As we face you now, instead of having a surplus at the end of this year, it appears we will barely have sufficient funds to carry us to the end of the year so we are asking for an additional amount for 1963. I thought we might be over the hump in the electrical equipment department but I called yesterday and found that roughly only half of the Members have availed themselves of this, so we might not be over the hump. It is just a simple fact that for a number of years we carried a substantial surplus in this miscellaneous items category but now we have come to the point where we are down to bedrock on it and we are giving it the best estimate that we can.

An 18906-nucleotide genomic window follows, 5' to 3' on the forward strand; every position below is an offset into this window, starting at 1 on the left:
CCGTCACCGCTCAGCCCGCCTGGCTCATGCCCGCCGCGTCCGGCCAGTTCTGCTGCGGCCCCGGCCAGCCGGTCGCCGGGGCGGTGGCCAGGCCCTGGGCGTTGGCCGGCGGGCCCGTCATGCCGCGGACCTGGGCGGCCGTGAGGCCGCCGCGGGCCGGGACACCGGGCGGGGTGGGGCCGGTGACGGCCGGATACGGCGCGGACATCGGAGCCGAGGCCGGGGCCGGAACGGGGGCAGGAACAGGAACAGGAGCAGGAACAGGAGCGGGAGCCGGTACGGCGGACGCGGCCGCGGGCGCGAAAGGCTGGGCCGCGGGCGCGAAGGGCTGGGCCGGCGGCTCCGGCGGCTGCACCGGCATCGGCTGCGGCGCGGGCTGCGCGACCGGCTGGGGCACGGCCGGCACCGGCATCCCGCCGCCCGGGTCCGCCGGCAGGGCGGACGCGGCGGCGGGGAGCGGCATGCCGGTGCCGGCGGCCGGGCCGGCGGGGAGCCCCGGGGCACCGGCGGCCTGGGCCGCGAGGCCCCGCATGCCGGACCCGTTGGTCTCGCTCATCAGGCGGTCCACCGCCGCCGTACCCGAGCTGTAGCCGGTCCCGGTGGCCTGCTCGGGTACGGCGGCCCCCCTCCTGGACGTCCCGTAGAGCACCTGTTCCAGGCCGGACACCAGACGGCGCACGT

Mr. STEED. On this matter of additional cost for retirement of employees, life insurance, and health benefits, do you have those figures where you can put them in the record ?

Mr. HARPER. Yes. I can give them to you now if you want to take the time to listen.

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Mr. STEED. Maybe this would help.
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tell us in terms of numbers of employees who participated in this as against those who are eligible !

Mr. HARPER. Yes, sir. I will make a short statement on retirement.

Mr. STEED. In other words, are there substantial numbers of employees who have not participated in one or all of these items? If so, I think

you have to assume some margin over what is actually of record because I think the tendency would be for more to participate in the future rather than fewer.

Mr. HARPER. I will make a short statement on each one of these principal items.